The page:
Stay on Schedule – Try to go to bed and get up at the same time each day. Need to take naps? Plan them; make sure you take them at the same time every day and limit them to no more than 60 minutes. Try to prevent taking naps after 5pm – the extra sleep may feel good at the time, but may prevent you from falling asleep when you need to later in the evening.
Lack of sleep can become a vicious cycle – the more you need, the less that becomes available to you. By addressing your symptoms and issues at the get-go and speaking with a trusted healthcare practitioner, you can learn to take control of this integral part of your health and well-being. Going beddy-bye should eventually feel more like a blessing and less like a curse.
Leech, B. (2015). Overcoming sleep problems with lupus. Retrieved from: https://lupus.newlifeoutlook.com/finding-sleep/
Monv, S., Monova, D., & Ivanova, M. (2017). Association between quality of sleep, quality of life and disease activity in patients with systemic lupus erythmematosis. European League Against Rheumatism Congress. Madrid, Spain. DOI: 10.1136/annrheumdis-2017-eular.1450
Palagini, L., Tani, C., Mauri, M., Carli, L., Vagnani, S., … Mosca, M. (2014). Sleep disorders and systemic lupus erythematosus. Lupus, 23(2) 115-123. doi: 10.1177/0961203313518623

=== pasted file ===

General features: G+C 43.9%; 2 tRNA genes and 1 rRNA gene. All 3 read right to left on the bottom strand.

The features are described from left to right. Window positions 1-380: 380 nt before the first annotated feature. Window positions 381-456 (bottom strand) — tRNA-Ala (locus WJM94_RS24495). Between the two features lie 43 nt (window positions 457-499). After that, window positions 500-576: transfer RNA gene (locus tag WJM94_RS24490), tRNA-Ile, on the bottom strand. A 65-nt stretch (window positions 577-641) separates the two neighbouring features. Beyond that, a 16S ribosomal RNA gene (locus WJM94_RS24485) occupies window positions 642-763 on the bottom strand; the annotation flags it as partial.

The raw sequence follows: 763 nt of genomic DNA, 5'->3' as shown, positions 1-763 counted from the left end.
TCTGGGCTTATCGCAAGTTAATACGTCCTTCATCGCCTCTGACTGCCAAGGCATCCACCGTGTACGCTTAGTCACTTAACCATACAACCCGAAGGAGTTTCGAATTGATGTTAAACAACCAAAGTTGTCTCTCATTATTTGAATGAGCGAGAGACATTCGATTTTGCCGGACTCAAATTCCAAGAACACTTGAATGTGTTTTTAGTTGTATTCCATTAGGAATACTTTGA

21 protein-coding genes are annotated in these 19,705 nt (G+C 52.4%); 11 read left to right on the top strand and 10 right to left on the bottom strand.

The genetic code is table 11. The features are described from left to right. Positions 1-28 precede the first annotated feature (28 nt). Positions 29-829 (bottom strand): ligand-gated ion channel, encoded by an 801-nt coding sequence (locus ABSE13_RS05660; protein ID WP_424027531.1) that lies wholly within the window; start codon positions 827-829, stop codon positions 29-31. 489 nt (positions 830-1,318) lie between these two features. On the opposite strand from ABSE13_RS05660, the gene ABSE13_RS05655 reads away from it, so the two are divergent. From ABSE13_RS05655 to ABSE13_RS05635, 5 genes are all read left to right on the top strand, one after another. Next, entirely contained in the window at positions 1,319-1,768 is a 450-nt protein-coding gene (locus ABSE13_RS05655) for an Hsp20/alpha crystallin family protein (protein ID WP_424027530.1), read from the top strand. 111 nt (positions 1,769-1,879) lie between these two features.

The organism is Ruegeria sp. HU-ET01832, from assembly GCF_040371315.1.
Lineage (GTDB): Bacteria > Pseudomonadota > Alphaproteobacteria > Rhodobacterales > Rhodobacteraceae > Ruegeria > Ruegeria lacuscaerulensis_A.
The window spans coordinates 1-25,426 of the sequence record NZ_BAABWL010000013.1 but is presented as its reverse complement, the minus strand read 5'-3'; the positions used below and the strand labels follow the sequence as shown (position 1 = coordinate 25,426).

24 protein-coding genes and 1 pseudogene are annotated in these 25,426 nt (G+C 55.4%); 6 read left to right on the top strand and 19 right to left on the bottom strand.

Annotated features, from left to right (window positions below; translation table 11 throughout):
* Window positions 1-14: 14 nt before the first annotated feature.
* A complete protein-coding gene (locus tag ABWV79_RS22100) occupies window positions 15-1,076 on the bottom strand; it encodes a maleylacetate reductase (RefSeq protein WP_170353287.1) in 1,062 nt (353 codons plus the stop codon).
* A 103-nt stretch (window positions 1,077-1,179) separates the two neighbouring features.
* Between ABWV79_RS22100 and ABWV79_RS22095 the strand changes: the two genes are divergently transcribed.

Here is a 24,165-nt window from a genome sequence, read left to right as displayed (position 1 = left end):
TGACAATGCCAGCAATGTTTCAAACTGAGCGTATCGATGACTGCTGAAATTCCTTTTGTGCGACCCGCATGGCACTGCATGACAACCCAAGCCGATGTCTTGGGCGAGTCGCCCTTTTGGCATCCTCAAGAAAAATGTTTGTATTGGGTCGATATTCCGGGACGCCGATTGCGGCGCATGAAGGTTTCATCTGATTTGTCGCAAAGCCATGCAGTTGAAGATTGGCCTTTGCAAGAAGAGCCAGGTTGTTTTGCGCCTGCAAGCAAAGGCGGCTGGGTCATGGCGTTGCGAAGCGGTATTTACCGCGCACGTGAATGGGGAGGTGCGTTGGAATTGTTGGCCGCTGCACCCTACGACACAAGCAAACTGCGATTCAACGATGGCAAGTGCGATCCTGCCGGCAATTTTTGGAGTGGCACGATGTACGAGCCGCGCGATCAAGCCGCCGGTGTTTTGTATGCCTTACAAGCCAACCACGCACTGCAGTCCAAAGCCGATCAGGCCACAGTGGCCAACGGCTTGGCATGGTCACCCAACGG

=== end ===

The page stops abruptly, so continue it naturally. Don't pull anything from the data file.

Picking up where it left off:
Sheats, R.D. (2016). Health-related quality of life assessment tools and sleep-disordered breathing. Journal of Dental Sleep Medicine, 3(2) 49-55. Retrieved from: https://aadsm.org/docs/JDSM.3.2.49.pdf
Sleep deprivation and deficiency. (n.d.). Retrieved from: https://www.nhlbi.nih.gov/health-topics/sleep-deprivation-and-deficiency
Author: Liz Heintz
Liz Heintz is a technical and creative writer who received her BA in Communications, Advocacy, and Relational Communications from Marylhurst University in Lake Oswego, Oregon. She most recently worked for several years in the healthcare industry. A native of San Francisco, California, Liz now calls the beautiful Pacific Northwest home.
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All resources provided by us are for informational purposes only and should be used as a guide or for supplemental information, not to replace the advice of a medical professional. The personal views expressed here do not necessarily encompass the views of the organization, but the information has been vetted as a relevant resource. We encourage you to be your strongest advocate and always contact your healthcare practitioner with any specific questions or concerns.